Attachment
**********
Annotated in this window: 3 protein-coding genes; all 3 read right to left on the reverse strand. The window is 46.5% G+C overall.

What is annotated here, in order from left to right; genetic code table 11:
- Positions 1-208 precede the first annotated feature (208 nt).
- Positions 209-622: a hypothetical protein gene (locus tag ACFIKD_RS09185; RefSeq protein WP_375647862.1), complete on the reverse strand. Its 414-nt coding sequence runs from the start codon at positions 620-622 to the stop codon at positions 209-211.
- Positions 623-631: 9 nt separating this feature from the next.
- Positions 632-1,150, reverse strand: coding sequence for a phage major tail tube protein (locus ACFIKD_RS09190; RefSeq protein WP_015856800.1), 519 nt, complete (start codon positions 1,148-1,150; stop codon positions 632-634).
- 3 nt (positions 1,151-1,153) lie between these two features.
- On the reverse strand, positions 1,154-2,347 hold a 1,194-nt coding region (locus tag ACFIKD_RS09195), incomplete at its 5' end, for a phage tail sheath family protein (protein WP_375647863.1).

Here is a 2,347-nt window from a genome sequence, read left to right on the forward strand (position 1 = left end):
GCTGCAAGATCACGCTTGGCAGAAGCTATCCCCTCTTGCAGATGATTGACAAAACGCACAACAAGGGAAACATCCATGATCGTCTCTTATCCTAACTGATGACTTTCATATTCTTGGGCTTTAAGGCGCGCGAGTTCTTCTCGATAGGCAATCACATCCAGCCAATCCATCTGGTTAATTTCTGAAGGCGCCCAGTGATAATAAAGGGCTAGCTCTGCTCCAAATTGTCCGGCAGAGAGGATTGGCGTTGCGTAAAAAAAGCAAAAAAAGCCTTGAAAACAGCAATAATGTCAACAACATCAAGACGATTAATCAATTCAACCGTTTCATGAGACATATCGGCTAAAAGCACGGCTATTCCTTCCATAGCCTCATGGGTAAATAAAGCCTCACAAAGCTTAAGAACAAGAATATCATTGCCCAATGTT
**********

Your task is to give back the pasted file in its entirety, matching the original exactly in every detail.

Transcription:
Annotated in this window: 3 protein-coding genes; all 3 read right to left on the reverse strand. The window is 46.5% G+C overall.

What is annotated here, in order from left to right; genetic code table 11:
- Positions 1-208 precede the first annotated feature (208 nt).
- Positions 209-622: a hypothetical protein gene (locus tag ACFIKD_RS09185; RefSeq protein WP_375647862.1), complete on the reverse strand. Its 414-nt coding sequence runs from the start codon at positions 620-622 to the stop codon at positions 209-211.
- Positions 623-631: 9 nt separating this feature from the next.
- Positions 632-1,150, reverse strand: coding sequence for a phage major tail tube protein (locus ACFIKD_RS09190; RefSeq protein WP_015856800.1), 519 nt, complete (start codon positions 1,148-1,150; stop codon positions 632-634).
- 3 nt (positions 1,151-1,153) lie between these two features.
- On the reverse strand, positions 1,154-2,347 hold a 1,194-nt coding region (locus tag ACFIKD_RS09195), incomplete at its 5' end, for a phage tail sheath family protein (protein WP_375647863.1).

Here is a 2,347-nt window from a genome sequence, read left to right on the forward strand (position 1 = left end):
GCTGCAAGATCACGCTTGGCAGAAGCTATCCCCTCTTGCAGATGATTGACAAAACGCACAACAAGGGAAACATCCATGATCGTCTCTTATCCTAACTGATGACTTTCATATTCTTGGGCTTTAAGGCGCGCGAGTTCTTCTCGATAGGCAATCACATCCAGCCAATCCATCTGGTTAATTTCTGAAGGCGCCCAGTGATAATAAAGGGCTAGCTCTGCTCCAAATTGTCCGGCAGAGAGGATTGGCGTTGCGTAAAAAAAGCAAAAAAAGCCTTGAAAACAGCAATAATGTCAACAACATCAAGACGATTAATCAATTCAACCGTTTCATGAGACATATCGGCTAAAAGCACGGCTATTCCTTCCATAGCCTCATGGGTAAATAAAGCCTCACAAAGCTTAAGAACAAGAATATCATTGCCCAATGTT